Would you expect pieces of meat to survive on flakes of rock in the desert for 250,000 years?Modern humans are typically dated from 200,000 years ago to the present, according to the evolutionary timeline. Stone tools found in Jordan from “human-like species” older than moderns still have identifiable protein remains of the animals the hunters slaughtered with the tools, according to a press release from the University of Victoria:How smart were human-like species of the Stone Age? New research published in the Journal of Archaeological Science by a team led by paleoanthropologist April Nowell of the University of Victoria reveals surprisingly sophisticated adaptations by early humans living 250,000 years ago in a former oasis near Azraq, Jordan.The research team from UVic and partner universities in the US and Jordan (see backgrounder for list of co-authors) has found the oldest evidence of protein residue—the residual remains of butchered animals including horse, rhinoceros, wild cattle and duck—on stone tools. The discovery draws startling conclusions about how these early humans subsisted in a very demanding habitat, thousands of years before Homo sapiens first evolved in Africa.This announcement makes “startling” claims that should question the validity of the dates. What were “surprisingly sophisticated” early humans doing in Jordan, if the ancestors of modern humans were waiting to evolve in Africa? More importantly, how could protein residues remain in a “demanding habitat” for 250,000 years? Wouldn’t all traces of meat have been eliminated completely by bacteria and natural decay? Photos in the press release show workers digging near to the surface.The summary of the paper in the Journal of Archaeological Science says that the finding “Expands [the] growing body of data on long-term survivability of biological materials.” The press release indicates how many tools were tested:The team excavated 10,000 stone tools over three years from what is now a desert in the northwest of Jordan, but was once a wetland that became increasingly arid habitat 250,000 years ago. The team closely examined 7,000 of these tools, including scrapers, flakes, projectile points and hand axes (commonly known as the “Swiss army knife” of the Paleolithic period), with 44 subsequently selected as candidates for testing. Of this sample, 17 tools tested positive for protein residue, i.e. blood and other animal products.It doesn’t mean that thousands of the other tools lacked residues. It only means that of the 44 they decided to test with immunoelectrophoresis, 17 of them (38%) still had animal proteins on them. If the tools were left in a wetland that dried out (“one of the last humid refugia in NE Jordan”), it’s hard to believe any traces of meat would remain at all. But the researchers seem more impressed by the intelligence of the hunters.Based on lithic, faunal, paleoenvironmental and protein residue data, we conclude that Late Pleistocene hominins were able to subsist in extreme arid environments through a reliance on surprisingly human-like adaptations including a broadened subsistence base, modified tool kit and strategies for predator avoidance and carcass protection.The types of planning and thinking evident on the tools “significantly diverges from what we might expect from this extinct species,” the article says. So if they are surprised by unexpected wisdom of the ancients, why should neutral observers believe what they say about the age of the tools? Why should the hunters be called “hominins” instead of talented people?It’s looking like the hunters were wiser than their gullible descendants who cannot, for the life of them, question the long ages taught to them by the Darwinian storytellers. (Visited 45 times, 1 visits today)FacebookTwitterPinterestSave分享0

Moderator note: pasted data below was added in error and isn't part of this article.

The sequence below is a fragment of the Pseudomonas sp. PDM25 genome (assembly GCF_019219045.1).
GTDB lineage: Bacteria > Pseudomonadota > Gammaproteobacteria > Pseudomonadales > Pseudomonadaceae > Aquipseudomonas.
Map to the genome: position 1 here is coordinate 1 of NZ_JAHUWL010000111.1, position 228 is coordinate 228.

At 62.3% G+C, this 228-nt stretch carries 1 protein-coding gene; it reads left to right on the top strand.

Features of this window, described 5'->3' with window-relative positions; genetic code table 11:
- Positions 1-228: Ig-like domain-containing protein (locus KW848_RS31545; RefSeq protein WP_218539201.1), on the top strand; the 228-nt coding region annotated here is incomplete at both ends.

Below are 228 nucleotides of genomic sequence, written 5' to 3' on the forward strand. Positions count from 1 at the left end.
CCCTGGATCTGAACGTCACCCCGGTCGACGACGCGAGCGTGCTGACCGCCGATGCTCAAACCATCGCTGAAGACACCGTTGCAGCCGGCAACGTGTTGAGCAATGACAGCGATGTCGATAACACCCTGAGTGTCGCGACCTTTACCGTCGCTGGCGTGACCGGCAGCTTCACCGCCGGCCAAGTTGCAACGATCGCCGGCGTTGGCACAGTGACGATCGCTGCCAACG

Share Facebook Twitter Google + LinkedIn Pinterest Rattan Lal, Distinguished University Professor of Soil Science at The Ohio State University, yesterday (Oct. 28) received the 2018 World Agriculture Prize from the Global Confederation of Higher Education Associations for Agricultural and Life Sciences (GCHERA). His work focuses on the ability of soil to address such global challenges as climate change, food security and water quality.The award honors Lal’s “exceptional and significant lifetime achievements” in the agricultural and life sciences, GCHERA officials said. It was presented in a ceremony at China’s Nanjing Agricultural University.Lal is a faculty member in Ohio State’s School of Environment and Natural Resources (SENR), part of the College of Food, Agricultural, and Environmental Sciences (CFAES). He is the director of CFAES’s Carbon Management and Sequestration Center (CMSC), conducts research with support from the college’s Ohio Agricultural Research and Development Center, is an adjunct professor with the University of Iceland, and is the current president of the Vienna-based 60,000-member International Union of Soil Sciences.The prize carries with it a cash award of $100,000, which Lal said he will donate to an endowment being developed to provide long-term support to the CMSC. Lal founded the center in 2000.In presenting the award, GCHERA President John Kennelly said Lal is “globally recognized for his contributions to education and research in the sustainable management of world soils.”Specifically, Kennelly said, Lal’s contributions have focused on two areas: managing the physical, hydrological and mechanical properties of soil to minimize the risks of soil degradation and to sustain food production; and restoring degraded and desertified soils by sequestering atmospheric carbon dioxide in soil and vegetation to adapt to and mitigate climate change.Sequestering, or “locking up,” atmospheric carbon dioxide in the soil, according to a U.S. Geological Survey website, is “one method of reducing the amount of carbon dioxide in the atmosphere with the goal of reducing global climate change.”“Lal’s mentorship of hundreds of students who have gone on to hold leadership positions in academia, government and industry ensures that his legacy will continue for many decades through the work of his students,” said Kennelly, a professor of agricultural, life and environmental sciences at Canada’s University of Alberta.“He has worked for 50 years to enhance the prestige of the agriculture profession in general and that of soil science in particular,” Kennelly said. “His membership on scientific boards and advisory panels, and the many fellowships that he has been awarded, testify to his international status.“Being the current president of the International Union of Soil Science, he is the global ambassador of soil science and agriculture.”